In their annals the people of the East have told
of the pilgrimage of this African monarch; they wondered at the power
of his empire but did not speak of him as being good-hearted or generous.
In spite of the vastness of his empire, he gave to the holy cities,
Mecca and Medina, but 20,000 pieces of gold while Askia EI-Hadj Mohammed
[a later Songhay emperor] consecrated 100,000 pieces of gold to the
Sonni Ali, together with his brother Selmar Nar,
laid careful plans for escape. They carefully charted all the roads
that led to Jenny, and whenever Kankan Musa went on expeditions they
stole away and hid supplies of food, water, and arms along the way.
Finally, after an exciting chase by the guards, they managed to escape.
Rallying his people around him, Sonni attacked Jenny, capturing it
by storm on January 30, 1468. Impetuously, he took city after city
until the forces of Kankan Musa had been driven entirely out of Songhay
Then he directed his onslaughts against Kankan's vassals and did not
rest until they were decimated. The Humburi, the Mossi, the Teska,
the Ghana, the Bara, all came to acknowledge him as their lord.
Next he struck at Senhadja Nounon, where he captured the Negro queen,
Bikoum Kabi. The Housas, the Senhadata, the Fulbes, the Dias, and
the Peuhls capitulated, and marching to Lake Debo, he destroyed the
strongly fortified city of Chiddo. After these victories the empire
and the power of Kankan Musa collapsed.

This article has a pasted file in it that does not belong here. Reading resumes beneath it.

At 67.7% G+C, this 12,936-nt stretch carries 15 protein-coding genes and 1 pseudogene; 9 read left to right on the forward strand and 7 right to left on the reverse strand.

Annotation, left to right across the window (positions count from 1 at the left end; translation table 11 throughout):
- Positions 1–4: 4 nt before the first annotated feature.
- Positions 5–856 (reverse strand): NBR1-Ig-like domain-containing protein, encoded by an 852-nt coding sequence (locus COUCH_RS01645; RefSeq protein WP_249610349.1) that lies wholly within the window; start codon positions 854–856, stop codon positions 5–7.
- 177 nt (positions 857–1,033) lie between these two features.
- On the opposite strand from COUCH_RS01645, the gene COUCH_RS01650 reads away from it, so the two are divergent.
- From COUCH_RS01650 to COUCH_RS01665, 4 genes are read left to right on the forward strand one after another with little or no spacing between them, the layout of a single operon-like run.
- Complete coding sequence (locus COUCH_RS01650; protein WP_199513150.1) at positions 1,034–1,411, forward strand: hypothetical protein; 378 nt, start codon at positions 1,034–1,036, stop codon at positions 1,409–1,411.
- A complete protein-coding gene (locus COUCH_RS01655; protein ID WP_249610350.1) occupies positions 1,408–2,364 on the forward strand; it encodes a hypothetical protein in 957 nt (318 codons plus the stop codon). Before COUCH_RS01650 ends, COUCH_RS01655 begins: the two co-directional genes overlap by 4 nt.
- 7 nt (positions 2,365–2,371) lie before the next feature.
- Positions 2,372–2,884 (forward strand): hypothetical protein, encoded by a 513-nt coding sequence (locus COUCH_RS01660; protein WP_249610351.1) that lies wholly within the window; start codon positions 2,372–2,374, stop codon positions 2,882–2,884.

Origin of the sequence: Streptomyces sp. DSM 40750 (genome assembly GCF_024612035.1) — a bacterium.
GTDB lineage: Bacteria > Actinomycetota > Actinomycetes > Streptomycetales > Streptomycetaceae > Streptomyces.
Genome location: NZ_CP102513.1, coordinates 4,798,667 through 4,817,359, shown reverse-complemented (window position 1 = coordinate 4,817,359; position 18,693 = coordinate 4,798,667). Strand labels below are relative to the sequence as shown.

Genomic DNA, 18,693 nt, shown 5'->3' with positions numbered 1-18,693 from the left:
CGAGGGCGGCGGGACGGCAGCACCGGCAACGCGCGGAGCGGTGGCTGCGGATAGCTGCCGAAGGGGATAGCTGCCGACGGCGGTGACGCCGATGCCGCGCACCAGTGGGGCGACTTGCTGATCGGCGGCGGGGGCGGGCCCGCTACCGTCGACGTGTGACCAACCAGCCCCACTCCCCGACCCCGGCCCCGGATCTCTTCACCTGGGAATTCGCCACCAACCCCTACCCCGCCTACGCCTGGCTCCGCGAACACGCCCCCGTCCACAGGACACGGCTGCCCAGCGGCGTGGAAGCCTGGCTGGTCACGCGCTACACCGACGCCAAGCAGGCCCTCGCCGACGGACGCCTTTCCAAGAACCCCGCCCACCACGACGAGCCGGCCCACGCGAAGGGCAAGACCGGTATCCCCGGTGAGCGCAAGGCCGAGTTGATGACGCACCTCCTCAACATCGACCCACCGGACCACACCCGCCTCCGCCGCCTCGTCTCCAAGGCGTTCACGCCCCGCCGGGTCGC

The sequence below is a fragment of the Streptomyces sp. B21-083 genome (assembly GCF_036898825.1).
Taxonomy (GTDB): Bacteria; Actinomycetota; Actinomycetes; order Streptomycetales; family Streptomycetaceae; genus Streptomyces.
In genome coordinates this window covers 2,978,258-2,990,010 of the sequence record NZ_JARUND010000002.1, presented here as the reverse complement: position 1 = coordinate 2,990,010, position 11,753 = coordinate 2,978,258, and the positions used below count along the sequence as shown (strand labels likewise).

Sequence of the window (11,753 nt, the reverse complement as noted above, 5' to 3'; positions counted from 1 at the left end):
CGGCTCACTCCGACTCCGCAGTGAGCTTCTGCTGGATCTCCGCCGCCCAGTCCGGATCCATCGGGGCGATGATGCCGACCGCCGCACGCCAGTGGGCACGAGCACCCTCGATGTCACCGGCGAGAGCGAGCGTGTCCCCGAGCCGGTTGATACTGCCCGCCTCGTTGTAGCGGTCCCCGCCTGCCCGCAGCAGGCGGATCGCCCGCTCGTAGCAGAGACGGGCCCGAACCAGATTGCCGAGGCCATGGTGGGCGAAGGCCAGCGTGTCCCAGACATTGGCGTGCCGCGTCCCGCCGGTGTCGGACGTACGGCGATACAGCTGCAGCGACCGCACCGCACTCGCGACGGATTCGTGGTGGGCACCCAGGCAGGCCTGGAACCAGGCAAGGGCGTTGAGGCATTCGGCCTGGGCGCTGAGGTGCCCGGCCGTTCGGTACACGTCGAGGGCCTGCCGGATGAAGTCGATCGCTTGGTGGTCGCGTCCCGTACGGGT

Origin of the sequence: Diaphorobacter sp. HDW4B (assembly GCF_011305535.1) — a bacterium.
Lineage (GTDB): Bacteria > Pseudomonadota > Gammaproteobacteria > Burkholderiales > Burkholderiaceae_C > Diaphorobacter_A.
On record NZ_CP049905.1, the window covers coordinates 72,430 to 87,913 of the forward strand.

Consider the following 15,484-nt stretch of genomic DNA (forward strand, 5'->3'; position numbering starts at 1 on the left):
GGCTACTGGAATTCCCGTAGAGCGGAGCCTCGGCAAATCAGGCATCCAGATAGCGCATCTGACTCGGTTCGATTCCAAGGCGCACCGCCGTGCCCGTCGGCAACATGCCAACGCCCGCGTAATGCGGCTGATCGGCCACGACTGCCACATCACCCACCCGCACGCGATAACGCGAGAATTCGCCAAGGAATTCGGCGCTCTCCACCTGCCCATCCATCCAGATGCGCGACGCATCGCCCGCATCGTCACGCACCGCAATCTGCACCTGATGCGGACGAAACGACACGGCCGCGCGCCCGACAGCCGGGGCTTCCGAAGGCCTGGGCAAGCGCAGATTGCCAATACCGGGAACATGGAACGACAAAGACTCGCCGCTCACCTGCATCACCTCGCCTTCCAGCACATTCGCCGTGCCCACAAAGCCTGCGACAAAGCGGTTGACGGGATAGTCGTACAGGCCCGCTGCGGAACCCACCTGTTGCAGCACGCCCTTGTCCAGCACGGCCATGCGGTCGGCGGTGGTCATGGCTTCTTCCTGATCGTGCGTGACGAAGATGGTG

Master of all the territory from Timbuctoo to the blue waters of the
Atlantic, Sonni Ali now turned his attention to the affairs of his
new empire. For a long time he had been galled at having to pay homage
to the head of the Mohammedan religion at Mecca, the priests and learned
men of which were influencing the people over his head. He wanted
to be absolute master in his home, and decided to strike at the Church
through its own representatives. He began by ordering their religious
rites to be observed in a manner that bordered on derision. Instead
of having prayers said five times a day as the Koran ruled, he postponed
all the exercises until the evening, when instead of an elaborate
ceremony, he made five brief gestures, saying after each, respectively,
"This is the morning prayer; this is the midday prayer,"
and so on to the fifth, concluding with, "Now you may all go
home since you know your prayers by heart." Thus a ritual that
once took hours was reduced to a minute or two.
The priests, the learned men, and all who made a living by religion,
including the faculty of the University of Sankore, plotted against
Sonni Ali, whereupon he put to death every one of his enemies within